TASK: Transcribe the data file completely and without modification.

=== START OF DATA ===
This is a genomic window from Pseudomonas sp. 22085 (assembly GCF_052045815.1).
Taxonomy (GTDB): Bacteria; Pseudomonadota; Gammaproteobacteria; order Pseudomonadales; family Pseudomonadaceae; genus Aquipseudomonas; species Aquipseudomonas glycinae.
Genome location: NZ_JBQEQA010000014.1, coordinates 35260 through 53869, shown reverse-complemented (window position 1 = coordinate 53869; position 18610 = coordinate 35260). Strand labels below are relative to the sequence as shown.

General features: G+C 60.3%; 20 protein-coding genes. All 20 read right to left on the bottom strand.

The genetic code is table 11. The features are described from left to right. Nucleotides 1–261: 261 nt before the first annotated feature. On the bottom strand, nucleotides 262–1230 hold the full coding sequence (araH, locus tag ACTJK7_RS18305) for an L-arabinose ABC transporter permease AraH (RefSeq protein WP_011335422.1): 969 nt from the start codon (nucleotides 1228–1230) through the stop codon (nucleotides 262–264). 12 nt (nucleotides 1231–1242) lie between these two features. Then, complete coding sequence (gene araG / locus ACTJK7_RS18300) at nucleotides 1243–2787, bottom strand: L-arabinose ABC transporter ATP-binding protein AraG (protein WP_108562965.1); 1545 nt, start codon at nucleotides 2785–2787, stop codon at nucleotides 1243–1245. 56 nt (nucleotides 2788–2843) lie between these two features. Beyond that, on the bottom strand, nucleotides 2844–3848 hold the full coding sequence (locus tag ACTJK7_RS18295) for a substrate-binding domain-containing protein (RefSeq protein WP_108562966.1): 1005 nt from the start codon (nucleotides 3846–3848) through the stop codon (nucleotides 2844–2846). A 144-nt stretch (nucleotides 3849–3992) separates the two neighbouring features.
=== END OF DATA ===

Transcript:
This is a genomic window from Pseudomonas sp. 22085 (assembly GCF_052045815.1).
Taxonomy (GTDB): Bacteria; Pseudomonadota; Gammaproteobacteria; order Pseudomonadales; family Pseudomonadaceae; genus Aquipseudomonas; species Aquipseudomonas glycinae.
Genome location: NZ_JBQEQA010000014.1, coordinates 35260 through 53869, shown reverse-complemented (window position 1 = coordinate 53869; position 18610 = coordinate 35260). Strand labels below are relative to the sequence as shown.

General features: G+C 60.3%; 20 protein-coding genes. All 20 read right to left on the bottom strand.

The genetic code is table 11. The features are described from left to right. Nucleotides 1–261: 261 nt before the first annotated feature. On the bottom strand, nucleotides 262–1230 hold the full coding sequence (araH, locus tag ACTJK7_RS18305) for an L-arabinose ABC transporter permease AraH (RefSeq protein WP_011335422.1): 969 nt from the start codon (nucleotides 1228–1230) through the stop codon (nucleotides 262–264). 12 nt (nucleotides 1231–1242) lie between these two features. Then, complete coding sequence (gene araG / locus ACTJK7_RS18300) at nucleotides 1243–2787, bottom strand: L-arabinose ABC transporter ATP-binding protein AraG (protein WP_108562965.1); 1545 nt, start codon at nucleotides 2785–2787, stop codon at nucleotides 1243–1245. 56 nt (nucleotides 2788–2843) lie between these two features. Beyond that, on the bottom strand, nucleotides 2844–3848 hold the full coding sequence (locus tag ACTJK7_RS18295) for a substrate-binding domain-containing protein (RefSeq protein WP_108562966.1): 1005 nt from the start codon (nucleotides 3846–3848) through the stop codon (nucleotides 2844–2846). A 144-nt stretch (nucleotides 3849–3992) separates the two neighbouring features.